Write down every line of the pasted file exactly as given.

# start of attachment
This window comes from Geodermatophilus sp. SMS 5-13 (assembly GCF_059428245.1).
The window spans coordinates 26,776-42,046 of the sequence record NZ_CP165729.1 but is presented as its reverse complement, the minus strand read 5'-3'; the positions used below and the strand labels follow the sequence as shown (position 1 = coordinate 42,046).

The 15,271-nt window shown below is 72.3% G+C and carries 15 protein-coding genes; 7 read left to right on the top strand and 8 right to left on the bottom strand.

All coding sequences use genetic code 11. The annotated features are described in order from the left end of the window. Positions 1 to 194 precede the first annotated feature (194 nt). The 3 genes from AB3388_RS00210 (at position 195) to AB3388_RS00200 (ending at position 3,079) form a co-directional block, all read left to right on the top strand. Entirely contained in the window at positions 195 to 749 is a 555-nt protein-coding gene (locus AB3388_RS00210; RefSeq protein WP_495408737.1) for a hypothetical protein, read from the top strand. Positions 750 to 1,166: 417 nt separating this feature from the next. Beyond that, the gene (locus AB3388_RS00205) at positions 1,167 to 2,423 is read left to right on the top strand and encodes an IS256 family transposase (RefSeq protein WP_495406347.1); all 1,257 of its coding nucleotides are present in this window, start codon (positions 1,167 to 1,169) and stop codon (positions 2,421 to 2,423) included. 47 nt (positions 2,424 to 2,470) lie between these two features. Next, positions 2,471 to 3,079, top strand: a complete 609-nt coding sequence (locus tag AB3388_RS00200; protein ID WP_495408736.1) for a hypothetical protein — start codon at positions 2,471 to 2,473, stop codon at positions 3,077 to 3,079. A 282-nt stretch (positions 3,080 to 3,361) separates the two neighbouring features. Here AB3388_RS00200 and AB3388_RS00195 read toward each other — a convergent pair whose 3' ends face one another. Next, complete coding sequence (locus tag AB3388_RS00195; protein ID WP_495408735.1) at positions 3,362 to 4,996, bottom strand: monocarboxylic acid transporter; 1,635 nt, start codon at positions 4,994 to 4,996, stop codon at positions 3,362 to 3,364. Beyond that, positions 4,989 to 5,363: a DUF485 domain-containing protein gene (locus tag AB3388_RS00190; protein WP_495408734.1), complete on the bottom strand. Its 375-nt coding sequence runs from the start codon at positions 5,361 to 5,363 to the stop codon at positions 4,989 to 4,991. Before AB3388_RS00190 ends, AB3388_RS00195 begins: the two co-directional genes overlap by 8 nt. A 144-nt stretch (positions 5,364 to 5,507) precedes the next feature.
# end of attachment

This window comes from Geodermatophilus sp. SMS 5-13 (assembly GCF_059428245.1).
The window spans coordinates 26,776-42,046 of the sequence record NZ_CP165729.1 but is presented as its reverse complement, the minus strand read 5'-3'; the positions used below and the strand labels follow the sequence as shown (position 1 = coordinate 42,046).

The 15,271-nt window shown below is 72.3% G+C and carries 15 protein-coding genes; 7 read left to right on the top strand and 8 right to left on the bottom strand.

All coding sequences use genetic code 11. The annotated features are described in order from the left end of the window. Positions 1 to 194 precede the first annotated feature (194 nt). The 3 genes from AB3388_RS00210 (at position 195) to AB3388_RS00200 (ending at position 3,079) form a co-directional block, all read left to right on the top strand. Entirely contained in the window at positions 195 to 749 is a 555-nt protein-coding gene (locus AB3388_RS00210; RefSeq protein WP_495408737.1) for a hypothetical protein, read from the top strand. Positions 750 to 1,166: 417 nt separating this feature from the next. Beyond that, the gene (locus AB3388_RS00205) at positions 1,167 to 2,423 is read left to right on the top strand and encodes an IS256 family transposase (RefSeq protein WP_495406347.1); all 1,257 of its coding nucleotides are present in this window, start codon (positions 1,167 to 1,169) and stop codon (positions 2,421 to 2,423) included. 47 nt (positions 2,424 to 2,470) lie between these two features. Next, positions 2,471 to 3,079, top strand: a complete 609-nt coding sequence (locus tag AB3388_RS00200; protein ID WP_495408736.1) for a hypothetical protein — start codon at positions 2,471 to 2,473, stop codon at positions 3,077 to 3,079. A 282-nt stretch (positions 3,080 to 3,361) separates the two neighbouring features. Here AB3388_RS00200 and AB3388_RS00195 read toward each other — a convergent pair whose 3' ends face one another. Next, complete coding sequence (locus tag AB3388_RS00195; protein ID WP_495408735.1) at positions 3,362 to 4,996, bottom strand: monocarboxylic acid transporter; 1,635 nt, start codon at positions 4,994 to 4,996, stop codon at positions 3,362 to 3,364. Beyond that, positions 4,989 to 5,363: a DUF485 domain-containing protein gene (locus tag AB3388_RS00190; protein WP_495408734.1), complete on the bottom strand. Its 375-nt coding sequence runs from the start codon at positions 5,361 to 5,363 to the stop codon at positions 4,989 to 4,991. Before AB3388_RS00190 ends, AB3388_RS00195 begins: the two co-directional genes overlap by 8 nt. A 144-nt stretch (positions 5,364 to 5,507) precedes the next feature.